November 2019 Maryland Certiorari Grants

Last week, the Maryland Court of Appeals granted review in three civil cases and two civil cases. Two of the civil cases are on petitions by Baltimore City Solicitor Andre Davis.  The third is from a Court of Special Appeals opinion (criticized in a post by Alan Sternstein) that reversed a $45 million judgment against Harford County.

Mayor and City Council of Baltimore v. Estate of William James, by its Personal Representative, Meyonde Lewis – Case No. 51, September Term, 2019
(On Bypass Review)

Issue – Torts – Under the Maryland Local Government Tort Claims Act and related contractual provisions, in light of the undisputed facts in the record, are the three former Baltimore City Police officers named in this action entitled to indemnity for the judgment entered against them herein; that is, as a matter of law on the undisputed facts, is the judgment sought to be enforced by Plaintiff based on “tortious acts or omissions committed by the [officers] within the scope of [their] employment with [the City]?

Maryland Reclamation Associates, Inc. v. Harford County, Maryland – Case No. 52, September Term, 2019 (Reported COSA Opinion by Judge Berger)

Issues – Constitutional Law – 1) Does a takings claim under the Maryland Constitution accrue at the time of a stayed administrative decision or at the time of a final judicial decision affirming that result? 2) May a regulatory taking become permanent and stabilized before a court of proper jurisdiction determines the validity of the regulation effecting the taking? 3) Should Petitioner’s takings claim be dismissed based on Petitioner’s failure to raise this constitutional issue in any administrative proceeding? 4) Did the decision of the Harford County Board of Appeals prohibiting a proposed use of Petitioner’s land to protect the public constitute a taking for which compensation is due? 5) Does the jury’s damages award as compensation for an unconstitutional taking contravene Maryland law when the damages are not the fair market value of Petitioner’s land but are, instead, the capitalized profits of a hypothetical business?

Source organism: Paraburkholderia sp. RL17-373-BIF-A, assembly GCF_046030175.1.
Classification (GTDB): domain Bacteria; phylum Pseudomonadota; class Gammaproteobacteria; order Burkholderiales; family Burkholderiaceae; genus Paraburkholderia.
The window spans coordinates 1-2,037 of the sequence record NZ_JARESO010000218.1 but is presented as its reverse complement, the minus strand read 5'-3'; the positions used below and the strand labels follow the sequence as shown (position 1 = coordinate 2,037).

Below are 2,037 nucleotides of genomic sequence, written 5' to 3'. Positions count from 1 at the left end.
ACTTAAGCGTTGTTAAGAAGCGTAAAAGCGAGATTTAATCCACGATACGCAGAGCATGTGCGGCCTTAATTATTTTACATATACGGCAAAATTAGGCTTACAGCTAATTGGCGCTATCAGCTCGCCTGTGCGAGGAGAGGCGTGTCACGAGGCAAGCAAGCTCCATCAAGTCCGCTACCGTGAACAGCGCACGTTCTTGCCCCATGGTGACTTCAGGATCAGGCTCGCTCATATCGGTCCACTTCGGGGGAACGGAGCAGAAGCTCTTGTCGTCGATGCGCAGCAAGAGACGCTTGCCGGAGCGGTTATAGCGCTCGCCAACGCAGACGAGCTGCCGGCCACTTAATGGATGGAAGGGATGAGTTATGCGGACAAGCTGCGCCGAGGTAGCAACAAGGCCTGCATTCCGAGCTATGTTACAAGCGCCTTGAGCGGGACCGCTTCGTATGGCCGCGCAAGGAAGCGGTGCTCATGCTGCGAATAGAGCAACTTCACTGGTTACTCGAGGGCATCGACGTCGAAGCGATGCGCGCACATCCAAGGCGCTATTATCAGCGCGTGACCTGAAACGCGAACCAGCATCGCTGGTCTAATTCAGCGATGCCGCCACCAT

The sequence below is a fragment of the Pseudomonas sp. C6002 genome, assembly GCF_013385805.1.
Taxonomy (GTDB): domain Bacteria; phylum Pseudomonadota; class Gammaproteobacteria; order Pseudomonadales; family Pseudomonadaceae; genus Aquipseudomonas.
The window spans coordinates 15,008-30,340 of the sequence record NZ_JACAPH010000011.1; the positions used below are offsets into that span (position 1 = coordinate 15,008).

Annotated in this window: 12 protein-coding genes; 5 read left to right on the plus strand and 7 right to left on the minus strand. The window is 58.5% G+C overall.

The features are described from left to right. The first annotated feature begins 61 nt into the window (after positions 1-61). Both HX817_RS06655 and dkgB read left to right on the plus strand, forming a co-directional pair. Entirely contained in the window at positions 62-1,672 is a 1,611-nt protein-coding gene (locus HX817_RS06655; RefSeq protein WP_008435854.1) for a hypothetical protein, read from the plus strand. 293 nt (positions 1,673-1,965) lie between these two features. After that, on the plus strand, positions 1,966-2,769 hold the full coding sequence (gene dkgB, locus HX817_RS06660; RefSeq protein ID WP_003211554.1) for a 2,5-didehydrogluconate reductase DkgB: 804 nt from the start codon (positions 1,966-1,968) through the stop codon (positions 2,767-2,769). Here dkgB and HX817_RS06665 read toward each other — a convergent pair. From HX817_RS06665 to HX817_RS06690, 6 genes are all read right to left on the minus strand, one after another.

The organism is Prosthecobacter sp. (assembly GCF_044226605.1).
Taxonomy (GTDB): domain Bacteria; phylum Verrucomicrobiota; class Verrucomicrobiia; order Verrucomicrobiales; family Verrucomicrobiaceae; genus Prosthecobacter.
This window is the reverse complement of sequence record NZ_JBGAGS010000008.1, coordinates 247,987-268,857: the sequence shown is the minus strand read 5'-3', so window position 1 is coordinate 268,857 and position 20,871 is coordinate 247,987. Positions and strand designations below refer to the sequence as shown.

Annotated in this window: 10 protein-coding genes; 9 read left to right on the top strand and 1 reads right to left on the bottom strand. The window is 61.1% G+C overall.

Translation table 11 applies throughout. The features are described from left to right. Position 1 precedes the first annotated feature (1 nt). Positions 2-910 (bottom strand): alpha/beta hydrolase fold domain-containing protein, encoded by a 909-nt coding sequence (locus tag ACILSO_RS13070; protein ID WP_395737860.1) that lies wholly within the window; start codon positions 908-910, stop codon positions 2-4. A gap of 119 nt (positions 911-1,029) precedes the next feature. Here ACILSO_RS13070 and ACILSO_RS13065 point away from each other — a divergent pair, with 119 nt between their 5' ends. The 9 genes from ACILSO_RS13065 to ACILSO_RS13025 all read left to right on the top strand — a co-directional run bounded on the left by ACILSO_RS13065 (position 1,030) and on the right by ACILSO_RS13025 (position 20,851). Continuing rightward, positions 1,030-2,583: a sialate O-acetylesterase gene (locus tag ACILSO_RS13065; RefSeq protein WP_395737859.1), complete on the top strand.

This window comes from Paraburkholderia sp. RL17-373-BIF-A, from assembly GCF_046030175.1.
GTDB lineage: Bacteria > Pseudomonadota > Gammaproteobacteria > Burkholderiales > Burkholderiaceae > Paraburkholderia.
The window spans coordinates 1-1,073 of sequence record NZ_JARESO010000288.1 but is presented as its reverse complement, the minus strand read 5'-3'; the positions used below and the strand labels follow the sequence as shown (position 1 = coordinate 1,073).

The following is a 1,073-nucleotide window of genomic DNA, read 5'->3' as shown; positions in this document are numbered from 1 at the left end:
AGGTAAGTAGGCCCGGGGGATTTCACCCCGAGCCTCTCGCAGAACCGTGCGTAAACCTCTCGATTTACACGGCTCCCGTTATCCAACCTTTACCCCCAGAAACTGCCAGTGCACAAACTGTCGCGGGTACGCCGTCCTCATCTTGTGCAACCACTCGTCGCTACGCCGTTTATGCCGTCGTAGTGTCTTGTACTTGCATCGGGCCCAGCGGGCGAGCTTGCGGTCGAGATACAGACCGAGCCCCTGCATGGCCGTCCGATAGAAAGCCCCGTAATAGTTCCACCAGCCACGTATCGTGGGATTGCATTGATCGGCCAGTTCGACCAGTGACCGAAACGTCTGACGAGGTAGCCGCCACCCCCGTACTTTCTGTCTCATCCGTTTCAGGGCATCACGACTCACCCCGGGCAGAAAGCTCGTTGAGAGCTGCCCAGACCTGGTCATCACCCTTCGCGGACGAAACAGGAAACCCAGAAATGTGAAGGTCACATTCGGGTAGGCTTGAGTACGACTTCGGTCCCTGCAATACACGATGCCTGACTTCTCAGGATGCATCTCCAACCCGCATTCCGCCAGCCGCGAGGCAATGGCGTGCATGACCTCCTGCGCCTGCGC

Mayor and City Council of Baltimore v. Prime Realty Associates, LLC – Case No. 53, September Term, 2019 (Certiorari to Circuit Court)

Issues – Corporations & Associations – 1) Does Md. Rule 3-124(o), allowing for substituted service of process on the State Department of Assessments and Taxation (“SDAT”), provide due process? 2) Did the trial court err by invalidating, on due process grounds, an order ratifying the sale of a vacant property when Respondent claimed lack of notice but Petitioner effectuated substituted service on SDAT and Respondent’s lack of notice resulted from its failure to provide SDAT a current, lawful address for its resident agent?

State of Maryland v. Hayes Sample – Case No. 54, September Term, 2019
(Unreported COSA Opinion by Judge Raker)

Issues – Criminal Law – Did CSA err by holding that the mere abstract possibility of unauthorized access to Respondent’s social media account barred any reasonable juror from finding that he was responsible for the account entry in question?

John Vigna v. State of Maryland – Case No. 55, September Term, 2019
(Reported COSA Opinion by Judge Nazarian)

Issues – Criminal Law – 1) Did CSA err by contradicting the majority of other jurisdictions in holding that appropriate interaction with children is not a pertinent character trait under Md. Rule 5-404(a)(2)(A)? 2) Did CSA err when it failed to recognize that denying Petitioner the ability to introduce relevant character evidence, while at the same time allowing Respondent to introduce non-criminal “bad acts” character evidence, denied him the right to a fair trial under the Sixth Amendment of the United States Constitution?

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